Farewell, Night Bus. Reuters/Paul Hackett

All-night service will begin in September 2015, but it will be confined to the weekends and selected routes.

London is one of the world’s most vibrant cities, but nights out in the capital often take on a strange character. At many events, a big group of people will abruptly dash off all at once, just before midnight. London’s size and its sprawl means that getting anywhere quickly relies on the Underground network, or Tube, which shuts shortly after midnight from most central stations.

Those that keep the party going subject themselves to the whims of the city’s overloaded and inadequate overnight transport options. These revelers are subjected to the mind-bogglingly long and surreal journeys by the infamous Night Bus. Invariably, it will involve a transfer at Trafalgar Square, thronged with tired partiers picking at takeaway food and holding forth in semi-coherent, shouted conversations. After jostling to fit in a jammed bus, nocturnal commuters are often rewarded with someone falling asleep on their shoulder, and drooling.

After September 2015, however, it will be a different story. The Tube is going to run all night—although the change will be confined to weekends and selected routes.

(Transport for London)

From the small hours of September 12, two lines—the Jubilee and Victoria—will run a full service through to the next morning. Three more—the Northern, Piccadilly and Central—will run trains on parts of their lines.

It will change the character of the city. Transport for London (TfL), the capital’s transport authority, says that demand for Tube services has soared in the last ten years, especially on Fridays and Saturdays, when half a million people make journeys after 10 p.m. The new service will add £360 million ($570 million) to the economy over 30 years, according to a study (pdf) commissioned by TfL, which also found that London was falling behind other metropolises.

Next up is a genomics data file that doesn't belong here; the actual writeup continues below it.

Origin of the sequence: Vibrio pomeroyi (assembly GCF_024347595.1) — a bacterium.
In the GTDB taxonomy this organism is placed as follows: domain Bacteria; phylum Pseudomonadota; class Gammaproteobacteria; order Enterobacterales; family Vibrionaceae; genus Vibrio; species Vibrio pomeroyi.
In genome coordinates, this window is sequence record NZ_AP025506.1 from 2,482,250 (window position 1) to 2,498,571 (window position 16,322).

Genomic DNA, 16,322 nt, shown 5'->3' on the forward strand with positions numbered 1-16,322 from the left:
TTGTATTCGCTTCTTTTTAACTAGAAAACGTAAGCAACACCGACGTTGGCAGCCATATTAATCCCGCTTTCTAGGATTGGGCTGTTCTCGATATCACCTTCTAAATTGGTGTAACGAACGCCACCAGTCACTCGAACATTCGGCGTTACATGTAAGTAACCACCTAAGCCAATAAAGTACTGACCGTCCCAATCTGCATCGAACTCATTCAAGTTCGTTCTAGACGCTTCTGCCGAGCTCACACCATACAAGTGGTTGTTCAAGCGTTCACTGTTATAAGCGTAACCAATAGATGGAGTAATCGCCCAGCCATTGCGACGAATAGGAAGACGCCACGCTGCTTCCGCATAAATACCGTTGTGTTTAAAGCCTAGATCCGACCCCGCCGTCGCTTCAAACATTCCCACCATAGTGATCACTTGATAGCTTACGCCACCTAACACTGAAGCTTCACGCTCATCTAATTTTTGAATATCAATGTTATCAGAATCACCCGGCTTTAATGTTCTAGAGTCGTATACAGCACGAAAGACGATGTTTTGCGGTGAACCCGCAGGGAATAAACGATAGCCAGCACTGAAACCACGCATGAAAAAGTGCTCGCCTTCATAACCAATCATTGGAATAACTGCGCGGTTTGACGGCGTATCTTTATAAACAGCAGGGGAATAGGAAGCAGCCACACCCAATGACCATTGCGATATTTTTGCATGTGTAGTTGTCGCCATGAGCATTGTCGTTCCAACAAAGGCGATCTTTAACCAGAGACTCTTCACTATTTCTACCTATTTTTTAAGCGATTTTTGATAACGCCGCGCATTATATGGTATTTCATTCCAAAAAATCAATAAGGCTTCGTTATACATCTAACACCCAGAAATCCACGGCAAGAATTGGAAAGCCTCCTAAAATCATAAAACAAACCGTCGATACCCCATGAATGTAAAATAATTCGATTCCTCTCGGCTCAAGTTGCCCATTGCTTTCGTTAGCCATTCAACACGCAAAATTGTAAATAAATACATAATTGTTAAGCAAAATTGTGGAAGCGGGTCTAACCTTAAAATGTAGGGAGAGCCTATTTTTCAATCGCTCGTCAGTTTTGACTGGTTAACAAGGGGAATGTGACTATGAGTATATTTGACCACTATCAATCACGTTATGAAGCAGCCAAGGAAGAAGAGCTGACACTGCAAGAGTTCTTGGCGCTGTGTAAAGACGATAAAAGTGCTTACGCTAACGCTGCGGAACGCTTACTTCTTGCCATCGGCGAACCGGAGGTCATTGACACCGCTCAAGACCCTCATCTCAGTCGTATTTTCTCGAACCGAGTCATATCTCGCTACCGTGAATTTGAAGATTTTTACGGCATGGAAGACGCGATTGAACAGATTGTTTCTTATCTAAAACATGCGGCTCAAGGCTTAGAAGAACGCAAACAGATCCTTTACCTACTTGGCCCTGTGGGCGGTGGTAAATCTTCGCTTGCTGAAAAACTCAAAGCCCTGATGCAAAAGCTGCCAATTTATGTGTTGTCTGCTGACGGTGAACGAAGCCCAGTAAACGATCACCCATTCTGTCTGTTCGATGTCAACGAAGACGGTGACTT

“London has never had an overnight underground service. In providing one, London will join New York, Chicago, Stockholm, Copenhagen, Berlin and Sydney, which all offer night time metro services to differing extents,” the study said. Tokyo and Paris are both considering an equivalent service, they added.

Of course, not everyone is happy. London Underground operators will now be required to work all night. Drivers have recently voted to strike over pay conditions and the introduction of the new hours.

This post originally appeared on Quartz, an Atlantic partner site.

More from Quartz:

A Brief Guide to the Fantastic, Wondrous Creatures of Tech Industry Jargon

The Story of the Invention That Could Revolutionize Batteries—and Maybe American Manufacturing as Well

Indonesian Lawmakers Want to Fight AIDS By Restricting Access to Condoms

About the Author

Most Popular

  1. photo: A cyclist rides past a closed Victoria Park in East London.
    Perspective

    The Power of Parks in a Pandemic

    For city residents, equitable access to local green space is more than a coronavirus-era amenity. It’s critical for physical, emotional, and mental health.

  2. Coronavirus

    The Post-Pandemic Urban Future Is Already Here

    The coronavirus crisis stands to dramatically reshape cities around the world. But the biggest revolutions in urban space may have begun before the pandemic.

  3. photo: South Korean soldiers attempt to disinfect the sidewalks of Seoul's Gagnam district in response to the spread of COVID-19.
    Coronavirus

    Pandemics Are Also an Urban Planning Problem

    Will COVID-19 change how cities are designed? Michele Acuto of the Connected Cities Lab talks about density, urbanization and pandemic preparation.  

  4. Perspective

    In a Pandemic, We're All 'Transit Dependent'

    Now more than ever, public transportation is not just about ridership. Buses, trains, and subways make urban civilization possible.

  5. Illustration: two roommates share a couch with a Covid-19 virus.
    Coronavirus

    For Roommates Under Coronavirus Lockdown, There Are a Lot of New Rules

    Renters in apartments and houses share more than just germs with their roommates: Life under coronavirus lockdown means negotiating new social rules.

×